Monday, November 19, 2012
At any rate, the President's choice of a birthday wine for Rep. Boehner appears to have been carefully considered. The wine is the Poggio Antico 1997 Brunello di Montalcino Altero, a wine made solely from the black grape sangiovese. The winery and the denomination are in Tuscany, where 1997 was an especially benefical year for wine grapes. The choice of a Brunello di Montalcino from Poggio Antico may have been an inside joke among the President's wine-drinking pals, given that the estate is one of the more liberal-leaning wineries in the region, whereas Rep. Boehner is conservative in his political philosophy. The Altero, which is a proprietary name, is aged solely in French oak barrels contrary to the area's traditional practice of aging sangiovese in Slavonian oak casks. "Altero," incidentally, translates as "proud."
Washington insiders already are speculating that the choice of a wine from the 1997 vintage is a sly reference to the Balanced Budget Act of 1997, intended to effect $160 billion in spending cuts and to balance the federal budget by 2002.
Open to speculation is whether the wine came from the President's private Chicago cellar, reportedly stocked with some 1,000 bottles, or whether it was bought recently in Chicago, where it can be found for $109 per bottle, or in Washington, D.C., where it sells for $125 per bottle.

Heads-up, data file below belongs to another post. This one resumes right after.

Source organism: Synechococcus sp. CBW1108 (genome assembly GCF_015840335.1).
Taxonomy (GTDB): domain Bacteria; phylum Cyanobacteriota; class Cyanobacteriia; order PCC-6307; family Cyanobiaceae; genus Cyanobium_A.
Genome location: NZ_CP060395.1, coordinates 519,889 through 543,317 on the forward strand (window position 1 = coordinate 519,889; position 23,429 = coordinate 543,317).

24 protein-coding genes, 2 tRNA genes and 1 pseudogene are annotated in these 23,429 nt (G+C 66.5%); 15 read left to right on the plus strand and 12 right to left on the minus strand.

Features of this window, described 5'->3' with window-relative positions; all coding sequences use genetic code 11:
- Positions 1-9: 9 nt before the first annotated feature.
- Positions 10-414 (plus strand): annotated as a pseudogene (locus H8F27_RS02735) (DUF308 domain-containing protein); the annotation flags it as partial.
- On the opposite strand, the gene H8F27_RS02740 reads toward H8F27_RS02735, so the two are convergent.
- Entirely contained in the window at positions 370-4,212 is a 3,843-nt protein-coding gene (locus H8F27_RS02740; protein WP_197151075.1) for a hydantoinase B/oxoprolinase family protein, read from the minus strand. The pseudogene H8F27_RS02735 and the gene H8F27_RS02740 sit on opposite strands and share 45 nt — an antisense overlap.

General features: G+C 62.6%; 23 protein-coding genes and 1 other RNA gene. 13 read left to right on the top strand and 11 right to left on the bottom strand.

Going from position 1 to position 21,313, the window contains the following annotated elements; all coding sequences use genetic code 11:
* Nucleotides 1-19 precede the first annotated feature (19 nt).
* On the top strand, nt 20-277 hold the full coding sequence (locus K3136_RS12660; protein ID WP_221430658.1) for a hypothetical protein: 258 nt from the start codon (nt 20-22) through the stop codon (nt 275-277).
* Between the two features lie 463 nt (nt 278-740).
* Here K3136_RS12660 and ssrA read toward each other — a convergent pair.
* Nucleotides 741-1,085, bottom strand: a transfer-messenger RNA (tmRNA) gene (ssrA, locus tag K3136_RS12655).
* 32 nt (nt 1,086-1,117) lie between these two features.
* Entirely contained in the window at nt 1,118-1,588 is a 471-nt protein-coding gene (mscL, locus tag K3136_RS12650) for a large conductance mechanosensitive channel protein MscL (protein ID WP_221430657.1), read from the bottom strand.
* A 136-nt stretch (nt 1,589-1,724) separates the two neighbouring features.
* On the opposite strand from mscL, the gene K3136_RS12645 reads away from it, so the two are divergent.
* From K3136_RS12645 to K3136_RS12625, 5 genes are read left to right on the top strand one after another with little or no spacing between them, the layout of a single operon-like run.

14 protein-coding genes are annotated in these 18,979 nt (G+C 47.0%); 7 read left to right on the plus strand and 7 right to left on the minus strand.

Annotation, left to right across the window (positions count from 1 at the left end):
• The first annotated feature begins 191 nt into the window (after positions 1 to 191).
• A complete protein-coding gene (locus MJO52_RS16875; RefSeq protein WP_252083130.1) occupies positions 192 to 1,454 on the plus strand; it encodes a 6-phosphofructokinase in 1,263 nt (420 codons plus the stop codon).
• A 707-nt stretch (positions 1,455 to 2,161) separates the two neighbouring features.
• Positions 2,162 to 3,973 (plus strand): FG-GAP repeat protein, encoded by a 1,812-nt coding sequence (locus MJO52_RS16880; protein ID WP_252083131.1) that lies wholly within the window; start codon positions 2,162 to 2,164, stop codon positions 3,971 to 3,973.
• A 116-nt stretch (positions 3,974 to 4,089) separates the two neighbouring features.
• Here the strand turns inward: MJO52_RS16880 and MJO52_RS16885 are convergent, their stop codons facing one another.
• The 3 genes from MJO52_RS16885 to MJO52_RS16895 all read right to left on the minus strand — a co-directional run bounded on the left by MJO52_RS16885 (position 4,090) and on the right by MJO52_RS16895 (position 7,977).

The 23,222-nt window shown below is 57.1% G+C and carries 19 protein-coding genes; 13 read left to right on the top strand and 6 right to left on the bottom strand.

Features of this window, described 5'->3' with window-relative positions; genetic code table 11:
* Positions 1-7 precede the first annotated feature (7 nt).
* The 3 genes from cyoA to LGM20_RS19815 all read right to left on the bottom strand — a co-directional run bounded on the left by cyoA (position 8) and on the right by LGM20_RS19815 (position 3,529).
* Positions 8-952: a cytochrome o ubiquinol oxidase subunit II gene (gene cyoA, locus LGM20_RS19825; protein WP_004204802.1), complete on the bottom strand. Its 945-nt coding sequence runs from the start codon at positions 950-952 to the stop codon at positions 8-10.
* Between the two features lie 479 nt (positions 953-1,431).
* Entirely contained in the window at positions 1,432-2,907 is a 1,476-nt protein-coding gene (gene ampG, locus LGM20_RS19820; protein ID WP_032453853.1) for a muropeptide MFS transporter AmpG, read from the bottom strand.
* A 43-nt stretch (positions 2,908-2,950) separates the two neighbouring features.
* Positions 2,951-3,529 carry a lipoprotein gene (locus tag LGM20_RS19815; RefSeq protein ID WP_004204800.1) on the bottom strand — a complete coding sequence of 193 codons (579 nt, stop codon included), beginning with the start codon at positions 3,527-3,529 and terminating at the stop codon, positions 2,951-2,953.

Also open to speculation is whether Rep. Boehner will enjoy the wine. On one hand, critic Robert M. Parker Jr. raved about it several years ago, annointing it with 95 points and exclaiming: "I can't remember a more polished, elegant vintage of Altero. Poggio Antico hit it out of the park." The Wine Spectator also gave it 95 points. On the other hand, a disconcerting number of wine enthusiasts who have tasted the wine more recently have posted rather unflattering tasting notes, finding the wine "corked, cooked, oxidized, earthy, musty, bitter."
Indeed, Rep. Boehner actually may never get to taste the wine. Jonathan Karl of ABC News reported over the weekend that members of the U.S. House of Representatives are subject to limits on the cash value of gifts they can receive, and that limit is $50 for a single gift. The House Ethics Manual runs 456 pages, however, and you can bet there's bound to be an exception or two in there that will allow the Speaker of the House to explore that Altero. Who knows, if the wine was from the President's wine cellar he may have been able to pick it up for $50 or less per bottle when it was released. The bigger question is whether the President has any more of the Altero in his collection; after all, Rep. Paul Ryan, the other House heavyweight in budget talks, has his birthday coming up in January.
Posted by Mike Dunne at 8:10 AM